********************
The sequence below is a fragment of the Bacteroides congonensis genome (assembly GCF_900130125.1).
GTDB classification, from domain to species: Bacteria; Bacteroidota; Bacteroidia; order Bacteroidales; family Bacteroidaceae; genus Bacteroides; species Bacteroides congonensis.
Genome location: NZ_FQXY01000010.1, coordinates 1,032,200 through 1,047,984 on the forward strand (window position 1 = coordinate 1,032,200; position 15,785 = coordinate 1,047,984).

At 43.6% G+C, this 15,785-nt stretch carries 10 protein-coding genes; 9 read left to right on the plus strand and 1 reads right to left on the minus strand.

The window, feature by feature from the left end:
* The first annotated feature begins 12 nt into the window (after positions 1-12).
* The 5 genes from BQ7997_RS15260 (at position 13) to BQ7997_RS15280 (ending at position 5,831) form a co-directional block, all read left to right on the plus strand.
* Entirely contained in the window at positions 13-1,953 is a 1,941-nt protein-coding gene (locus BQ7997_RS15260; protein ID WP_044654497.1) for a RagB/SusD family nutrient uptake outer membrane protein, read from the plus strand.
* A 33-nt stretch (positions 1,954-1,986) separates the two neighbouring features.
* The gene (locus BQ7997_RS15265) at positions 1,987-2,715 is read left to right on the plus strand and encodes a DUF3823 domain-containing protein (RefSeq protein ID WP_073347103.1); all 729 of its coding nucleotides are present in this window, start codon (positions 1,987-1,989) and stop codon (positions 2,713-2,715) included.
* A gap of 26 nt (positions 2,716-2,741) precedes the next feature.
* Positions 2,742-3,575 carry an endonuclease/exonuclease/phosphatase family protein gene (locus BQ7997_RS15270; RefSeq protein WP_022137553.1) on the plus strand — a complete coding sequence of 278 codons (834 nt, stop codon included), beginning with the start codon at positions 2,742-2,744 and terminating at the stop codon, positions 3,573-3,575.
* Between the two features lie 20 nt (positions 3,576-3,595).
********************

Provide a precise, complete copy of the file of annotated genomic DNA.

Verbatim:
The sequence below is a fragment of the Bacteroides congonensis genome (assembly GCF_900130125.1).
GTDB classification, from domain to species: Bacteria; Bacteroidota; Bacteroidia; order Bacteroidales; family Bacteroidaceae; genus Bacteroides; species Bacteroides congonensis.
Genome location: NZ_FQXY01000010.1, coordinates 1,032,200 through 1,047,984 on the forward strand (window position 1 = coordinate 1,032,200; position 15,785 = coordinate 1,047,984).

At 43.6% G+C, this 15,785-nt stretch carries 10 protein-coding genes; 9 read left to right on the plus strand and 1 reads right to left on the minus strand.

The window, feature by feature from the left end:
* The first annotated feature begins 12 nt into the window (after positions 1-12).
* The 5 genes from BQ7997_RS15260 (at position 13) to BQ7997_RS15280 (ending at position 5,831) form a co-directional block, all read left to right on the plus strand.
* Entirely contained in the window at positions 13-1,953 is a 1,941-nt protein-coding gene (locus BQ7997_RS15260; protein ID WP_044654497.1) for a RagB/SusD family nutrient uptake outer membrane protein, read from the plus strand.
* A 33-nt stretch (positions 1,954-1,986) separates the two neighbouring features.
* The gene (locus BQ7997_RS15265) at positions 1,987-2,715 is read left to right on the plus strand and encodes a DUF3823 domain-containing protein (RefSeq protein ID WP_073347103.1); all 729 of its coding nucleotides are present in this window, start codon (positions 1,987-1,989) and stop codon (positions 2,713-2,715) included.
* A gap of 26 nt (positions 2,716-2,741) precedes the next feature.
* Positions 2,742-3,575 carry an endonuclease/exonuclease/phosphatase family protein gene (locus BQ7997_RS15270; RefSeq protein WP_022137553.1) on the plus strand — a complete coding sequence of 278 codons (834 nt, stop codon included), beginning with the start codon at positions 2,742-2,744 and terminating at the stop codon, positions 3,573-3,575.
* Between the two features lie 20 nt (positions 3,576-3,595).